More than $45 million in revenue is believed to have been lost when the state of Florida suspended highway toll collections to help speed evacuations and relief efforts for Hurricane Irma, the state's turnpike system estimates.
However, the estimated $3 million-a-day impact is not expected to hinder operations of the system or ongoing work programs, as toll suspensions or other impacts are taken into consideration for the turnpike’s annual budget. Funding over 400 full-time positions, the turnpike system is budgeted at $1.57 billion for the current fiscal year.
Tolls were lifted by Gov. Rick Scott on Sept. 5 in advance of the hurricane’s trek across Florida. Toll collections resumed on Thursday across the state, though they remained suspended on the Homestead Extension of Florida's Turnpike south of S.R. 874 in southern Miami-Dade County, as Monroe County recovery efforts continue. Irma made initial landfall Sept. 10 in Monroe County and a second landfall in Collier County before traveling north and exiting the state on Sept. 11.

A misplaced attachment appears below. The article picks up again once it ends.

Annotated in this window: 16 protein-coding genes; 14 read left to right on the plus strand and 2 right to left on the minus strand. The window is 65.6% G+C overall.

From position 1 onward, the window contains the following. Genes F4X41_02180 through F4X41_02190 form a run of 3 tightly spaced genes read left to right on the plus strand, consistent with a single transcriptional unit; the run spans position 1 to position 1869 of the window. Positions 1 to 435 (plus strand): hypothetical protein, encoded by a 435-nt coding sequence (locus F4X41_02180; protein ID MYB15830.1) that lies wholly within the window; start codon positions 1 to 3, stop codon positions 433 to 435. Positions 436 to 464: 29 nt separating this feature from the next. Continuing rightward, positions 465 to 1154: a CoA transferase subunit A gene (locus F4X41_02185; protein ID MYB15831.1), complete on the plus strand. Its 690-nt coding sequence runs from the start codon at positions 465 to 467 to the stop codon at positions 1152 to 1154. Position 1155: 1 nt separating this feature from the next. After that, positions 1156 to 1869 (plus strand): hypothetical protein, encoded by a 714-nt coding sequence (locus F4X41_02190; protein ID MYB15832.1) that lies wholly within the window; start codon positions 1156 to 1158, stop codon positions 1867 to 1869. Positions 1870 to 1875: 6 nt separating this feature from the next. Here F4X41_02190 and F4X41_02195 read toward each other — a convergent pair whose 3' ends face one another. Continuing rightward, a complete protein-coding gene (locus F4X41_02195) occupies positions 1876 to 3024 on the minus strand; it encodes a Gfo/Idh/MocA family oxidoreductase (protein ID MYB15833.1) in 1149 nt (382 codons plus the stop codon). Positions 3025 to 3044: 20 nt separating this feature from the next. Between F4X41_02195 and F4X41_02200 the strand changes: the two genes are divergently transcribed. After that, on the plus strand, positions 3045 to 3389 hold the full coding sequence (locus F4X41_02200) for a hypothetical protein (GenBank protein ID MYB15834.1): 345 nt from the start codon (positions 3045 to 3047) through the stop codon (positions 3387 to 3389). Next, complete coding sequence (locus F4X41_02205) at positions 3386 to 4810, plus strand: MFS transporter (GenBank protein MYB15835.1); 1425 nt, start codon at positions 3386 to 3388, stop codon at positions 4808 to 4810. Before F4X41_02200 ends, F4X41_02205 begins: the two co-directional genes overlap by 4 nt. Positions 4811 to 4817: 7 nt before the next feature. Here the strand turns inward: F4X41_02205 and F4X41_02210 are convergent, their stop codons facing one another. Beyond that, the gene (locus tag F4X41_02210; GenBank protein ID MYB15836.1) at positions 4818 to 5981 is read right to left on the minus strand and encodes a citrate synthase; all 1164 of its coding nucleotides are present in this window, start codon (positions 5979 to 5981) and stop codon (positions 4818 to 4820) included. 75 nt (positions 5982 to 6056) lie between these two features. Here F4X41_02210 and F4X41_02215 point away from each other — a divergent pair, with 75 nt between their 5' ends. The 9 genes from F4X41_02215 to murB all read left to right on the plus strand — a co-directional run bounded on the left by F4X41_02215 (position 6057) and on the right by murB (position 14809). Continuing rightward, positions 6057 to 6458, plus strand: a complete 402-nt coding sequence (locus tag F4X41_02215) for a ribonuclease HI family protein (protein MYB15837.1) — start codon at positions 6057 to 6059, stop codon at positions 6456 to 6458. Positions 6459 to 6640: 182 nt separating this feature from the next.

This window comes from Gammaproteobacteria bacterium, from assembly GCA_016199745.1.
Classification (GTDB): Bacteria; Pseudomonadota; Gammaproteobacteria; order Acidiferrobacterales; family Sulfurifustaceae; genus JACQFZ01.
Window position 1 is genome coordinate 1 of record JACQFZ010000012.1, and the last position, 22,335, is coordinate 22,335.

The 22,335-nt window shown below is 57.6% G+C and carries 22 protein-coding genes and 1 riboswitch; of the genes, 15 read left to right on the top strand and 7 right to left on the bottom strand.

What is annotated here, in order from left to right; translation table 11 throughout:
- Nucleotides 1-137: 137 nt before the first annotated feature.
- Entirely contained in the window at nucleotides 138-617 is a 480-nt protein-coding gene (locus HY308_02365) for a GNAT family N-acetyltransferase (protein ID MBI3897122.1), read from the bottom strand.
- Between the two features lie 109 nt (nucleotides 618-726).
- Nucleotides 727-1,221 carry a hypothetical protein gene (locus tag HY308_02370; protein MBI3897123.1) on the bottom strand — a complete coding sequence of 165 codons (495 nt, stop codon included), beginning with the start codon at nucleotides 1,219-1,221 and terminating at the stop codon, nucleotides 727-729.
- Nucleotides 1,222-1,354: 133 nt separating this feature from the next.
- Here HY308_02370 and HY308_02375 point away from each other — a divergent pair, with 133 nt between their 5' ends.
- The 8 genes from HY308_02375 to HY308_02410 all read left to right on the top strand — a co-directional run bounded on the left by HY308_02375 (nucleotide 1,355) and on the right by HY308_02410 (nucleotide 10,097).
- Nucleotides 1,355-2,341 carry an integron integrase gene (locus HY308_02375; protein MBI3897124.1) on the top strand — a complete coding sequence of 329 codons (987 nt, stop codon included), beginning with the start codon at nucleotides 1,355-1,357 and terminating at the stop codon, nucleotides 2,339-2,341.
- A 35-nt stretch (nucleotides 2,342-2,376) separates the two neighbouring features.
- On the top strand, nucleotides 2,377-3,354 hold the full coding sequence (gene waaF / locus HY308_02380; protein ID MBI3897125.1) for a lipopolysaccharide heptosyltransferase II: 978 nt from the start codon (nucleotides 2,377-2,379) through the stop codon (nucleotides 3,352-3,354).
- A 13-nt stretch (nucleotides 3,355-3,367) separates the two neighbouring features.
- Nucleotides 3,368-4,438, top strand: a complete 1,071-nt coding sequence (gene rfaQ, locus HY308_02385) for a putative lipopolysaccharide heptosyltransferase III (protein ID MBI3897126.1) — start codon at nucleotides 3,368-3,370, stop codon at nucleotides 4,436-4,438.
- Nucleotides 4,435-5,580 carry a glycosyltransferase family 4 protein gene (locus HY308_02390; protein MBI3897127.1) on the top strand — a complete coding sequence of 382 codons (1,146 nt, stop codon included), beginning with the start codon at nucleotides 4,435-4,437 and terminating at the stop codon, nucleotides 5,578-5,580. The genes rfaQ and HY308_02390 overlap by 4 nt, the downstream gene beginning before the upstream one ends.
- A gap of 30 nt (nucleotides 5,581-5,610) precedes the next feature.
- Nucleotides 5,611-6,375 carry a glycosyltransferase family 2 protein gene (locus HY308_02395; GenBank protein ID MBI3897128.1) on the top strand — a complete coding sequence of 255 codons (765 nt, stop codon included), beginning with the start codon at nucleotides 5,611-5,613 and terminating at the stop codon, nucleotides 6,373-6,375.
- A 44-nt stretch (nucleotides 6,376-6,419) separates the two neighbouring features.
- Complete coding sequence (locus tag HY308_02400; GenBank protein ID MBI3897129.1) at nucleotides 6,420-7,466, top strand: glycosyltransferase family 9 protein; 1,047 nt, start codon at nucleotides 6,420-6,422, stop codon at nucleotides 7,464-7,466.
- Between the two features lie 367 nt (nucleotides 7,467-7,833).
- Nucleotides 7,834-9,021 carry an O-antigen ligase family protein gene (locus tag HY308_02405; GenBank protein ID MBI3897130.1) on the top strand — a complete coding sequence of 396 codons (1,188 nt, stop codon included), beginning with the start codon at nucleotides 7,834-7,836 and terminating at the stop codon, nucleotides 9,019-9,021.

As Irma approached Florida, an estimated 6.3 million people were directed through mandatory or voluntary evacuations to find shelter inland or further away. The state has not estimated how many people took to the road in advance of the storm.
The Florida Department of Transportation also suspended construction, clearing work zones to reduce traffic impacts for evacuees. The turnpike system backed the governor's toll suspension.
News source: News Service of Florida
Image source: Wayne K. Roustan, Sun Sentinel